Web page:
"What happens when you cross breed a slasher film with a classic ghost story"
John Carpenter may have slipped in his later years, but movies like the fog remain timeless horror classics. This film scared the unholy shit out of me when I saw it at 14. I slept with the lights on for at least a week. Obviously, it doesn't have the same effect on me now, but it remains a highly entertaining horror/suspense story.The entire story is foreshadowed in the opening five minutes, as a grizzled-looking old sea captain (John Houseman) tells a group of kids a scary late-night story on the beach, around a campfire. The story is about the Elizabeth Dane, a ship bearing a leper colony to the Antonio Bay area to settle down circa 1880. The ship was lost in a thick fog, but was lured towards the shore by a false fire, set by conspirators who apparently didn't want a leper colony in their backyard. The ship broke apart on the rocks and all were lost. It is said that when the fog returns, the crew of the Elizabeth Dane will return with it, seeking vengeance.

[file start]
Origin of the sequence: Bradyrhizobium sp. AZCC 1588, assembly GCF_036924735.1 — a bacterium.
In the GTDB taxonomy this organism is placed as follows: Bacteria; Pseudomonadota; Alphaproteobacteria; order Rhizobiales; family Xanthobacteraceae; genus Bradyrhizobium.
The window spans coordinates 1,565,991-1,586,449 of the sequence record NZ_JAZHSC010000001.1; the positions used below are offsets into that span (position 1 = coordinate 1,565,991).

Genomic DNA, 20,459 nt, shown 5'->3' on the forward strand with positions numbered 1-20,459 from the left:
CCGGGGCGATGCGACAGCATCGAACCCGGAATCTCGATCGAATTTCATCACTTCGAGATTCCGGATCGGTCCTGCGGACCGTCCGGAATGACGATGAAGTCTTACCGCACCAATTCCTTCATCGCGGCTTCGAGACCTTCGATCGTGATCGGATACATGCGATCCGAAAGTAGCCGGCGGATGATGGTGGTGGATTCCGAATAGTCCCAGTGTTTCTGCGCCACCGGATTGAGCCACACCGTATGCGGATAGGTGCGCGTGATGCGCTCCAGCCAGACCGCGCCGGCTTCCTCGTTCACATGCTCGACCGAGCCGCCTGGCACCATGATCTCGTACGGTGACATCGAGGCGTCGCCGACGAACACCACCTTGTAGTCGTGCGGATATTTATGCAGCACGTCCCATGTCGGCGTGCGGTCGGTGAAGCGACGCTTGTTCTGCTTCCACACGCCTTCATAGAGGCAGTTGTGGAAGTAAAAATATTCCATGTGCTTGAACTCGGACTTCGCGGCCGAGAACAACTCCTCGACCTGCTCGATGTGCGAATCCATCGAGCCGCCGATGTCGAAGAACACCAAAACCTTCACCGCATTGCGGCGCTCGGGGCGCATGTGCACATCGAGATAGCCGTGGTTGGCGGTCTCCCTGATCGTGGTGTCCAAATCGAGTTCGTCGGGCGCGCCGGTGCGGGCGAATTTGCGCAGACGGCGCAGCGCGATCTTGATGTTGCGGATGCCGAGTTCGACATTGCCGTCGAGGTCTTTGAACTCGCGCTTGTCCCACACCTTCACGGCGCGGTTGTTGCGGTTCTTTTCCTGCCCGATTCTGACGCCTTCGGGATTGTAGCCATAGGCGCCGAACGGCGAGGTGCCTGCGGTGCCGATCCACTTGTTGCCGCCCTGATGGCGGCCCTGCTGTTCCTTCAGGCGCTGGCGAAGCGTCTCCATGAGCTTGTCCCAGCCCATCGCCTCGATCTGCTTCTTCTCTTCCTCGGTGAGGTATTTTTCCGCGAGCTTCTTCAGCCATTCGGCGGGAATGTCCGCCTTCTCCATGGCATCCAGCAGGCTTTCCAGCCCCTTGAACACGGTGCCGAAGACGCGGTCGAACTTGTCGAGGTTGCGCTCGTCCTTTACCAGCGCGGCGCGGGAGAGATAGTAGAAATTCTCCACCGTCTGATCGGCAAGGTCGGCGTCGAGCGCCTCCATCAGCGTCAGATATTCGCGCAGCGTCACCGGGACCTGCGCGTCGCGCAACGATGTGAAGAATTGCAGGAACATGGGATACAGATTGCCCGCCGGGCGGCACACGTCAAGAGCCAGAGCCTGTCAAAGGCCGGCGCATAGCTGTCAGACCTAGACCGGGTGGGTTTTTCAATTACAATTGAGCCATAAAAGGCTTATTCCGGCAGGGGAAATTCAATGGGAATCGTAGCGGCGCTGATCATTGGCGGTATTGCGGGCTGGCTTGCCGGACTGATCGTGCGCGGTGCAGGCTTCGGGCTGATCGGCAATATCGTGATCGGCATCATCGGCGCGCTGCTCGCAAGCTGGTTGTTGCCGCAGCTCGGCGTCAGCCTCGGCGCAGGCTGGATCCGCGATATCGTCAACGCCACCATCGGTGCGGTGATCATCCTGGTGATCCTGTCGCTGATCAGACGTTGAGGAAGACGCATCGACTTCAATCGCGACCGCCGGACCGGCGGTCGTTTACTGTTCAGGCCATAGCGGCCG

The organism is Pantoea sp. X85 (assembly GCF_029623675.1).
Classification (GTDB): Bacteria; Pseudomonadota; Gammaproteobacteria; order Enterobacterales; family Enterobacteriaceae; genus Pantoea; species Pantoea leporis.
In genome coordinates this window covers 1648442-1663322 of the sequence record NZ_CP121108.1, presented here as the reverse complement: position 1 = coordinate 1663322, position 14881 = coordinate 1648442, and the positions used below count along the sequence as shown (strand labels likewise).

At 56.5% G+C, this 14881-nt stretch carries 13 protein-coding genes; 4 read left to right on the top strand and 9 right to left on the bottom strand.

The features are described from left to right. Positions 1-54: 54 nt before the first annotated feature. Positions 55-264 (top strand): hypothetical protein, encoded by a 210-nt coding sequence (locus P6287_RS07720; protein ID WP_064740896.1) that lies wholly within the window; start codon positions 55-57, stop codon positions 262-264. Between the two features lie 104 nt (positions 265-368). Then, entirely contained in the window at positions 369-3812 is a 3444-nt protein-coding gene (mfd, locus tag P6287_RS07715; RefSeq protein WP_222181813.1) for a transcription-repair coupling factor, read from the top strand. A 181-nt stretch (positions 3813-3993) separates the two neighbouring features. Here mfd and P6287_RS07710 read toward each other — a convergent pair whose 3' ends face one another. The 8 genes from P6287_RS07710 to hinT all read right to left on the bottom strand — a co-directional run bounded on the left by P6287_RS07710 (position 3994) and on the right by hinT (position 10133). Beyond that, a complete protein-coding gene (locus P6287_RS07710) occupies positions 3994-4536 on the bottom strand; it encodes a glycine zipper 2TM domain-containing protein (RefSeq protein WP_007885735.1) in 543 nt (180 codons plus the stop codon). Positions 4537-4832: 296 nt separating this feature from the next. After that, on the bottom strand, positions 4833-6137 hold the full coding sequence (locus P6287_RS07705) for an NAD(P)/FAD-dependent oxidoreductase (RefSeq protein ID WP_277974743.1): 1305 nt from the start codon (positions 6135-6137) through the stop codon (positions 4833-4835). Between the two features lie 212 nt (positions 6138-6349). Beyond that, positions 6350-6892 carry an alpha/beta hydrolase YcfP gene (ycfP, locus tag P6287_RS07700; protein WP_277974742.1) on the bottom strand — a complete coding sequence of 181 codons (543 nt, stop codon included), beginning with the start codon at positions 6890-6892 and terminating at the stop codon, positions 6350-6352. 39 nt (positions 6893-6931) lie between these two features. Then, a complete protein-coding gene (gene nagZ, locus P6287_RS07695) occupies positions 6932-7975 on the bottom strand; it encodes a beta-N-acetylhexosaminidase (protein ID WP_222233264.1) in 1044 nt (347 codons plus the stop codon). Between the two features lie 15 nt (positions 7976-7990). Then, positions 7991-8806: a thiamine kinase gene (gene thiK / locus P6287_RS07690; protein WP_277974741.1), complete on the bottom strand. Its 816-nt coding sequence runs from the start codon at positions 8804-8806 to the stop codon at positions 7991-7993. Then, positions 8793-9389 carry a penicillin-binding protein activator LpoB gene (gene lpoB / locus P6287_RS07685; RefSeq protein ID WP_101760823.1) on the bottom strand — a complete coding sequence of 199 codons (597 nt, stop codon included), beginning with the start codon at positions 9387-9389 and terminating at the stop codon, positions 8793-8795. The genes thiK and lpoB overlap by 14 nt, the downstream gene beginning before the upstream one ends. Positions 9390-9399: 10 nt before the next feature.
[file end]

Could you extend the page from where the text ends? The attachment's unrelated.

And, of course, they do, but not before all kinds of wierd poltergiest-like activity happens around town. When the fog does roll in, it brings a crew of shadowy figures bearing swords and meat hooks, who are made all the more terrifying by the fact that they never speak and you never see any real details of their features. They are faceless killing shadows, and creepy as hell.
Most of the cast, including Hal Holbrook, Adrienne Barbeau, Jamie Lee Curtis, her mom Janet Leigh, and Tom Atkins, do a competent job. No golden globe winners, but no laughably bad acting either. They play it straight and, unlike the victims in most teeny-slasher films, we actually give a shit if they make it through or not."The Fog" works because of its classic ghost story elements and horrific atmosphere. Those lepers are a creepy bunch, and their captain, who is only ocasionally distinguished by his saber and glowing red eyes, was enough to keep a teenage boy awake at night, and can still give a grown man the creeps.